When Bergen Community College (BCC) students return to school Sep 5, there will be a new president at the helm.
During their board meeting Tuesday, Bergen Community College Board of Trustees chose Dr. B. Kaye Walter to lead the state's largest community college.
Walter, who will become the seventh president of BCC, will assume office on Monday.
“I am extremely honored to have the opportunity to work with the Bergen Community College faculty, staff, students, trustees and the community, as they continue to provide innovative programming and educational options at the highest standards for each student they serve,” Walter said in a statement. "I am looking forward to working in a collaborative environment with them as we strive to make Bergen the number one community college in the nation.”
Board Chairman E. Carter Corriston said the board found Walter’s accomplishments impressive.
“I and the board welcome Dr. Walter as our new president and we look forward to working with her to continue the progress and excellence of Bergen Community College,” Corriston said. “In appointing her, we took note of her excellent record and we anticipate great things going forward.”
The Board of Trustees members include E. Carter Corriston, Chairman; Cid D. Wilson, Vice Chairman; Germaine M. Ortiz, Secretary; Dorothy L. Blakeslee, Treasurer; and Trustees Philip J. Ciarco III, Malcolm J. Curtis, James Demetrakis, Richard Dressel, James Napolitano, Michael J. Neglia, and Kathryn Rodriguez, Alumni Trustee.
Walter edged out Dr. Ronald C. Heacock, President of Adirondack Community College, a SUNY college in Queensbury, NY.
She has more than 15 years of experience in senior administrative positions in higher education. According to her resume, posted on BCC's website, Walter took at leave of absence from Ivy Tech Community College in May after two years to pursue other employment opportunities more suited to her "leadership style."
She oversaw an institution of more than 32,000 students operating with more than 1,300 faculty and staff, and a $71 million budget in the Central Indiana region, the largest of 14 regions that make up Indiana’s Ivy Tech Community College system.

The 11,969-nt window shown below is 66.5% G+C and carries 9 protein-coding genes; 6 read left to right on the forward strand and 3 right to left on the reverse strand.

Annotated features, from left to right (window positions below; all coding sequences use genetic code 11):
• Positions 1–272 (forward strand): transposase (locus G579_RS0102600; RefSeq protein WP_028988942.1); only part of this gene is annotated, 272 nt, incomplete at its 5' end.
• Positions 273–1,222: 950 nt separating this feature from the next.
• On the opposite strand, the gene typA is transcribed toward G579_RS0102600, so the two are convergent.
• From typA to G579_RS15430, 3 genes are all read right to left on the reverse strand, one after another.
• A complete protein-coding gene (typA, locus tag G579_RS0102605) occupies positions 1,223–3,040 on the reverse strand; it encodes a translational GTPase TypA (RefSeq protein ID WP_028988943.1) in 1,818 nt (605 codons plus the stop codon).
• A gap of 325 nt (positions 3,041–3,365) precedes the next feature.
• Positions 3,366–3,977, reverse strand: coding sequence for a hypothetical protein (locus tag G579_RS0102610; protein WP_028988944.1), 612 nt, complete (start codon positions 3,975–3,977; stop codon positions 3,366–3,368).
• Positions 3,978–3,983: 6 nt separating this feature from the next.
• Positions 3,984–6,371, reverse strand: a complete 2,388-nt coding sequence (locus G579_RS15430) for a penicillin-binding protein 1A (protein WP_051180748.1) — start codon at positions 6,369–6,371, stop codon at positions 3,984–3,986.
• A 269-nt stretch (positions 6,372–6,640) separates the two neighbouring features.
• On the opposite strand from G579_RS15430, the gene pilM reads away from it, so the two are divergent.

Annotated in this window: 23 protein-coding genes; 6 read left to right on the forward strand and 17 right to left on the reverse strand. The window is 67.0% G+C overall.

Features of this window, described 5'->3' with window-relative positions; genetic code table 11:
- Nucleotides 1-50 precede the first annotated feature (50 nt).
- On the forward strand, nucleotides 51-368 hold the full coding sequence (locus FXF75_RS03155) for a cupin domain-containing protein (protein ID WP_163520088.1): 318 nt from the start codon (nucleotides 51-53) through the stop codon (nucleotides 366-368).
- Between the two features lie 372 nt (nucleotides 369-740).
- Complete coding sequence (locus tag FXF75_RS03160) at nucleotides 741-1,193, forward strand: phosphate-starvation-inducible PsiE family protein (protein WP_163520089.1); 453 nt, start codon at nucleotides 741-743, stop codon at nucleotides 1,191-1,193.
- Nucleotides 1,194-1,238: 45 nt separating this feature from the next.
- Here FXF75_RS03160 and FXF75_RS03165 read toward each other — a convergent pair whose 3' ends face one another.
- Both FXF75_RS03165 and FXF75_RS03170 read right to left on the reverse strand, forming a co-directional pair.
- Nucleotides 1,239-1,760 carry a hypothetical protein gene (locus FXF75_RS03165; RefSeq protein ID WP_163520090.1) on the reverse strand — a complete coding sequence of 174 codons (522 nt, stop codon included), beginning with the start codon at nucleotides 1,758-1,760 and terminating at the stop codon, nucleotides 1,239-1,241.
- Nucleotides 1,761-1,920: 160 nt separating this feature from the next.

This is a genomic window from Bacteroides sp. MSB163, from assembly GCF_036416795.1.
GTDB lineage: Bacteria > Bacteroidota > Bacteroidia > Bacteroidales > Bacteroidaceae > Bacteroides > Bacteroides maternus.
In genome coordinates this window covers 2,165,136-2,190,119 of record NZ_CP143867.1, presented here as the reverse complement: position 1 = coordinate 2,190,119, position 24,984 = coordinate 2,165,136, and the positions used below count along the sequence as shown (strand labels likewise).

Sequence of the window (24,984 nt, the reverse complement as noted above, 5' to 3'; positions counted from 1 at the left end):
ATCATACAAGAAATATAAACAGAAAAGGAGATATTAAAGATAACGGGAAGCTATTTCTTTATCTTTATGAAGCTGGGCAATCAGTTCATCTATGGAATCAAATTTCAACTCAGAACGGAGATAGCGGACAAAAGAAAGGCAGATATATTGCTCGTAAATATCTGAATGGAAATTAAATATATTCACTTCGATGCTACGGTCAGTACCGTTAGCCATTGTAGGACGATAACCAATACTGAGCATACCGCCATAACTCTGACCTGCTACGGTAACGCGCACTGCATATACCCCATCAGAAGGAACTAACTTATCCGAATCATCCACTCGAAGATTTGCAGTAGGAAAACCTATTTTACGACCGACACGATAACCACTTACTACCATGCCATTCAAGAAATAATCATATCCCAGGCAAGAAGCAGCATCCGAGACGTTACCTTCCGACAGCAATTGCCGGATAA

By comparison, BCC currently enrolls approximately 17,000 students taking credit courses, and 8,000 to 9,000 students taking continuing education courses.
Prior to joining Ivy Tech, Walter served as executive vice president and chief learning officer for Valencia Community College in Orlando, Fla., where she led the district’s four campuses and more than 63,000 students, and also oversaw faculty professional development, institutional research and institutional effectiveness.
The hiring by BCC comes after the school fired its former president, G. Jeremiah Ryan, last July due to alleged use of his expense account for expensive meals and alcohol, and clashes with the board and the Bergen County Executive Kathleen Donovan over his leadership style, NJ.com reported.
According to the school website, BCC retained the national executive search firm Isaacson, Miller to assist in the search for its new president.
The search criteria included finding a "visionary leader" with strong academic credentials, a commitment to student success and an entrepreneurial spirit, to name a few.
BCC also sought a candidate with an open communication style, a commitment to the region and community, great energy, and the personal integrity to inspire the College community.
Walter, a Texas native, earned a doctorate in chemistry from Rice University in Houston, a master’s degree in divinity from Saint Paul School of Theology in Kansas City, Mo., and a bachelor’s degree in chemistry from the University of Houston.
Her academic career includes teaching general chemistry and organic chemistry while she served as a professor at Kansas City Kansas Community College and as an instructor at Southern Methodist University in Dallas.
Walter, who currently lives in Indianapolis, is looking forward to relocating to New Jersey and engaging with her new faculty and students.
“I believe that every student who walks through our door can achieve great things. I like to work collaboratively with faculty and staff to develop programs that will help every student reach their greatest potential,” she said. “I truly believe that partnering with the community we serve is essential, both because of the College’s role in workforce development and because the community knows what it truly needs.”